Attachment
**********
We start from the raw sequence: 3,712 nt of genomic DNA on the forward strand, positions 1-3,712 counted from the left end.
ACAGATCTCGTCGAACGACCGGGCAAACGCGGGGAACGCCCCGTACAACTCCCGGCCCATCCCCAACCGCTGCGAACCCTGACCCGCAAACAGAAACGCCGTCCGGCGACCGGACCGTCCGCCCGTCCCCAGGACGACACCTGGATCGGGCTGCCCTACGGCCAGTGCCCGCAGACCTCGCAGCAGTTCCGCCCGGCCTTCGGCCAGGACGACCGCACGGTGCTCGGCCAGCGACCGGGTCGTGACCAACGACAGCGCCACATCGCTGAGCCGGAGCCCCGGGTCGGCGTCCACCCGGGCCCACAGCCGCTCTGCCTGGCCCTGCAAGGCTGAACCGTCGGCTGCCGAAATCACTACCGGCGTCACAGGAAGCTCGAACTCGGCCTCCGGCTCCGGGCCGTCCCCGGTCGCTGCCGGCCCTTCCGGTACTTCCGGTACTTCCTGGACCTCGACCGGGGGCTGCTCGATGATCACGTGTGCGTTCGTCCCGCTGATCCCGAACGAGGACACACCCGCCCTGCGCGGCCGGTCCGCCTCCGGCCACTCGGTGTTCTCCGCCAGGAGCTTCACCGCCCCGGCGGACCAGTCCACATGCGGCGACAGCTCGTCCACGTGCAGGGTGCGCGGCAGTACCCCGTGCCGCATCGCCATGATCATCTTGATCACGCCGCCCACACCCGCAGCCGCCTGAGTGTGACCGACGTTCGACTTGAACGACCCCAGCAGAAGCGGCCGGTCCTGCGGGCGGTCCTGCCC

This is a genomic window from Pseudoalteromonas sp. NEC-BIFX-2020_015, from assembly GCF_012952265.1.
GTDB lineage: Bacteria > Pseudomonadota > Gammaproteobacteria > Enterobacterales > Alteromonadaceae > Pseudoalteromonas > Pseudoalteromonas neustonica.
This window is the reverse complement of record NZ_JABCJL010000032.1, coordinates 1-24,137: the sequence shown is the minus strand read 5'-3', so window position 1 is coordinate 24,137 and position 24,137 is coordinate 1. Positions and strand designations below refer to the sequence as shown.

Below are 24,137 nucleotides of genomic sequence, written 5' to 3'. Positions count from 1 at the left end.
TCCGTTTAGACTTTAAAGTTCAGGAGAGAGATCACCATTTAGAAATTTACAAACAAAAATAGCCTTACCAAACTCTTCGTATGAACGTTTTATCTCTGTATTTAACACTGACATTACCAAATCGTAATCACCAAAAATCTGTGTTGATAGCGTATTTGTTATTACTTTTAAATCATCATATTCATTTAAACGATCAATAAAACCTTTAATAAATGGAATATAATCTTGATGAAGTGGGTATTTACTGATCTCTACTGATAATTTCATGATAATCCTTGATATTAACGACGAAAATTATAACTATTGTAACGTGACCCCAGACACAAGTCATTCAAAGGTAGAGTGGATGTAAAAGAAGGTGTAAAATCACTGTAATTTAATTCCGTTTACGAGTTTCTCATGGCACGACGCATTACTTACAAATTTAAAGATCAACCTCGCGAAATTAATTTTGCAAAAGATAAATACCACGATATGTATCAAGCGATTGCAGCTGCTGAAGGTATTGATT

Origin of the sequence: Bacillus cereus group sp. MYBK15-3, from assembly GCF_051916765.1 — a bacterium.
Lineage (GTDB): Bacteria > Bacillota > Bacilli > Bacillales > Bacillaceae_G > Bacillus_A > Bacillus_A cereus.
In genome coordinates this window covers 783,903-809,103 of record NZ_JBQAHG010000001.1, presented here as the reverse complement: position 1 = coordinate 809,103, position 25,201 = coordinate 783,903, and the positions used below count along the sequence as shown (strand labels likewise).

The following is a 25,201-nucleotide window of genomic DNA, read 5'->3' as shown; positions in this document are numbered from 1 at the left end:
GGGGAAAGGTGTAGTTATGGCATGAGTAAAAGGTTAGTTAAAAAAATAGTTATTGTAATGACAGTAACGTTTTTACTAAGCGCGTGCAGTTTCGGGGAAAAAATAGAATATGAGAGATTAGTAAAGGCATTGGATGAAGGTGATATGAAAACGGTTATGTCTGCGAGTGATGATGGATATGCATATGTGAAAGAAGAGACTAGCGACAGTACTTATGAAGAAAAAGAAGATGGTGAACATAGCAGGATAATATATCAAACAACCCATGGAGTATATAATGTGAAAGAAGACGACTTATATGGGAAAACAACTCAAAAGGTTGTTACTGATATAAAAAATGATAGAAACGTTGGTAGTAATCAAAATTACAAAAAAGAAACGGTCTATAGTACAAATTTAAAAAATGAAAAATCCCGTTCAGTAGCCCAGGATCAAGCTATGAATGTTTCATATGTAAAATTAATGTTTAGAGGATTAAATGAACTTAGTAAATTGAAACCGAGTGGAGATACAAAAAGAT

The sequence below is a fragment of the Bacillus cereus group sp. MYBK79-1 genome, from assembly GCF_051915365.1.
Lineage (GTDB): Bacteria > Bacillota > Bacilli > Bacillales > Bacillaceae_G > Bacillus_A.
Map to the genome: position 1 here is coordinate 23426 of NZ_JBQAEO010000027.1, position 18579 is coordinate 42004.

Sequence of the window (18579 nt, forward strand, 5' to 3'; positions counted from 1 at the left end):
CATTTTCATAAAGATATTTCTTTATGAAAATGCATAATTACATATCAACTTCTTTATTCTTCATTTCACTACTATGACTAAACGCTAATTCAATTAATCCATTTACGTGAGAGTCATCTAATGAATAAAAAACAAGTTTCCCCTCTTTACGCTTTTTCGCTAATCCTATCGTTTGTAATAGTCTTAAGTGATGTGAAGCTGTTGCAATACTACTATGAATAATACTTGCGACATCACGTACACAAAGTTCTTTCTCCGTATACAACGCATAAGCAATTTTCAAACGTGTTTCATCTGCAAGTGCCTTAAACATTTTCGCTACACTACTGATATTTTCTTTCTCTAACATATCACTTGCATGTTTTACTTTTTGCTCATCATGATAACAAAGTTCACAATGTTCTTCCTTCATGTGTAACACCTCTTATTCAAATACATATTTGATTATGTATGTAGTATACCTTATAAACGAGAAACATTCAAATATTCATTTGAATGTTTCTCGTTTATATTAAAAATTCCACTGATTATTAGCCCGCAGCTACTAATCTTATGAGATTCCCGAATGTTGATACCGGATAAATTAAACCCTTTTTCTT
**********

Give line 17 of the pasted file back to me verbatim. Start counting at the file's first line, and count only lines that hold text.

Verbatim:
CATTTTCATAAAGATATTTCTTTATGAAAATGCATAATTACATATCAACTTCTTTATTCTTCATTTCACTACTATGACTAAACGCTAATTCAATTAATCCATTTACGTGAGAGTCATCTAATGAATAAAAAACAAGTTTCCCCTCTTTACGCTTTTTCGCTAATCCTATCGTTTGTAATAGTCTTAAGTGATGTGAAGCTGTTGCAATACTACTATGAATAATACTTGCGACATCACGTACACAAAGTTCTTTCTCCGTATACAACGCATAAGCAATTTTCAAACGTGTTTCATCTGCAAGTGCCTTAAACATTTTCGCTACACTACTGATATTTTCTTTCTCTAACATATCACTTGCATGTTTTACTTTTTGCTCATCATGATAACAAAGTTCACAATGTTCTTCCTTCATGTGTAACACCTCTTATTCAAATACATATTTGATTATGTATGTAGTATACCTTATAAACGAGAAACATTCAAATATTCATTTGAATGTTTCTCGTTTATATTAAAAATTCCACTGATTATTAGCCCGCAGCTACTAATCTTATGAGATTCCCGAATGTTGATACCGGATAAATTAAACCCTTTTTCTT